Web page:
The Effect of Low-Dose Human Growth Hormone Therapy in HIV Infected Patients

This study has been completed.
Sponsor:
Collaborator:
Pfizer
Information provided by:
Hvidovre University Hospital
ClinicalTrials.gov Identifier:
NCT00119769
First received: July 7, 2005
Last updated: August 26, 2008
Last verified: August 2008

July 7, 2005
August 26, 2008
February 2005
May 2007   (final data collection date for primary outcome measure)
Impact of hGH 0.7 mg/day on number of mature and naïve CD4 cells in HIV patients at 9 months [ Time Frame: 9 months ] [ Designated as safety issue: No ]
Impact of hGH 0.7 mg/day on number of mature and naïve CD4 cells in HIV patients at 9 months
Complete list of historical versions of study NCT00119769 on ClinicalTrials.gov Archive Site
  • Impact of hGH 0.7 mg/day at 9 months on thymic size [ Time Frame: 9 months ] [ Designated as safety issue: No ]
  • Impact of hGH 0.7 mg/day at 9 months on fat distribution as measured with CT and DEXA scans [ Time Frame: 9 months ] [ Designated as safety issue: No ]
  • Impact of hGH 0.7 mg/day at 9 months on glucose metabolism i.e.glucose tolerance, insulin sensitivity and beta cell function as measured by OGTT [ Time Frame: 9 months ] [ Designated as safety issue: Yes ]
  • Impact of hGH 0.7 mg/day at 9 months on insulin sensitivity as measured by hyperinsulinaemic euglycaemic clamp [ Time Frame: 9 months ] [ Designated as safety issue: Yes ]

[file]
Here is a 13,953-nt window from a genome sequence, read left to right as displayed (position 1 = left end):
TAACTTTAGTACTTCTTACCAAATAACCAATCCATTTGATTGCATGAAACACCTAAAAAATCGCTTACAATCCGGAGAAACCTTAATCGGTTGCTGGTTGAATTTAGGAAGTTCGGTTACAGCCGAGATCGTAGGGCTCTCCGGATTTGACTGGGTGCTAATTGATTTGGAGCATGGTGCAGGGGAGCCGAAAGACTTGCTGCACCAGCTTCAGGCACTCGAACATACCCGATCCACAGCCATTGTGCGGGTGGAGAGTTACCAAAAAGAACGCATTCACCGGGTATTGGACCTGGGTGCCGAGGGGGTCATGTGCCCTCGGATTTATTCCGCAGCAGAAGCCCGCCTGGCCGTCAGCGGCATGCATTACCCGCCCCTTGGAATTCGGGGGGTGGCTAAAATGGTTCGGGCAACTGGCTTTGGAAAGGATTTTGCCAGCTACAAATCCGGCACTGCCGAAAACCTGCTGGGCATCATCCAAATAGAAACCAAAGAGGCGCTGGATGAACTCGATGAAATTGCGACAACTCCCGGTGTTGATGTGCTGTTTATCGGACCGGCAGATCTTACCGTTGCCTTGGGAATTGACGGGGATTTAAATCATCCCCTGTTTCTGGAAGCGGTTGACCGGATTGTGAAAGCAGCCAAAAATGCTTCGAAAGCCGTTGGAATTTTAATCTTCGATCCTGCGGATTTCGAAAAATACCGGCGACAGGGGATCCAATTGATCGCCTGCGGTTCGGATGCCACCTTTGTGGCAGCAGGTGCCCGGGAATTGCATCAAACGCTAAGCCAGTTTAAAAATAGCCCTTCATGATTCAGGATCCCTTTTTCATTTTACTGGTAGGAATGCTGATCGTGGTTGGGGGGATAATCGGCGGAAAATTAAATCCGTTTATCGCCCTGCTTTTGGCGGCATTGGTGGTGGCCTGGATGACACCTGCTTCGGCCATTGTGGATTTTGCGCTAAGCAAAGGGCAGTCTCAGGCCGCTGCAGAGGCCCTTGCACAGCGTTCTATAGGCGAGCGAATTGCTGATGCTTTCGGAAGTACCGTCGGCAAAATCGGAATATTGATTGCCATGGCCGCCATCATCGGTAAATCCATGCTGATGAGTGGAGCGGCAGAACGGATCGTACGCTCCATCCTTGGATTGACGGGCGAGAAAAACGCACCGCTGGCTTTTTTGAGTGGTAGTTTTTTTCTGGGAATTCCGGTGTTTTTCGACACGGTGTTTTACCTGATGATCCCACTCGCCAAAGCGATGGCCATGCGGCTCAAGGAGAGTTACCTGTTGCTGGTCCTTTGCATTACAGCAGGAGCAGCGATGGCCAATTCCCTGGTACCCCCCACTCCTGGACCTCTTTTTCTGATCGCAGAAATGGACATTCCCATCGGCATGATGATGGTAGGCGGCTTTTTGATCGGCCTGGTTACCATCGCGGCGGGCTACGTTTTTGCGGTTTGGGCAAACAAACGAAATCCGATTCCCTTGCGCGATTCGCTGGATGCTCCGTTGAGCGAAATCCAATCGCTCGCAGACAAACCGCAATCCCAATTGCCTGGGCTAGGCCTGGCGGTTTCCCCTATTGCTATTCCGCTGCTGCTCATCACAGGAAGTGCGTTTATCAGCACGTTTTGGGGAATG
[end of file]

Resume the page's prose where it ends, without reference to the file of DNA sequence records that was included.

• Impact of hGH 0.7 mg/day at 9 months on lipid profile [ Time Frame: 9 months ] [ Designated as safety issue: No ]
  • Impact of hGH 0.7 mg/day at 9 months on quality of life and adherence to HAART [ Time Frame: 9 months ] [ Designated as safety issue: No ]
  • Impact of hGH 0.7 mg/day at 9 months on cytokines [ Time Frame: 9 months ] [ Designated as safety issue: No ]
  • Impact of hGH 0.7 mg/day at 9 months on safety parameters [ Time Frame: 9 months ] [ Designated as safety issue: Yes ]
  • Impact of hGH 0.7 mg/day at 9 months on:
  • thymic size
  • fat distribution as measured with CT and DEXA scans
  • glucose metabolism i.e.glucose tolerance, insulin sensitivity and beta cell function as measured by OGTT
  • insulin sensitivity as measured by hyperinsulinaemic euglycaemic clamp
  • lipid profile
  • quality of life and adherence to HAART
  • cytokines
  • safety parameters
Not Provided
Not Provided
 
The Effect of Low-Dose Human Growth Hormone Therapy in HIV Infected Patients
The Effect of Low-Dose Human Growth Hormone Therapy in HIV Infected Patients on Highly Active Antiretroviral Therapy (HAART)

The purpose of this study is to investigate the effect of low-dose human growth hormone therapy on immune status and fat morphology.

Following the introduction of highly active antiretroviral therapy (HAART) in the mid-nineties, the improvement in the clinical course of HIV has lead to a dramatic reduction in morbidity and mortality. However, a growing concern has been the emergence of an increasing number of drug therapy failure, mainly caused by rebounding virus. This effect in turn is prompted respectively by developing resistance and failing compliance mainly due to early or late adverse reactions. These adverse reactions mainly consists of a number of metabolic and morphologic changes, known as HIV associated lipodystrophy syndrome (HALS) and affects approximately 40 % of HIV infected patients on HAART. HALS is characterized by lipoatrophy on extremities, gluteal and facial regions combined with intraabdominal lipoaccumulation, "buffalo hump" and lipomas.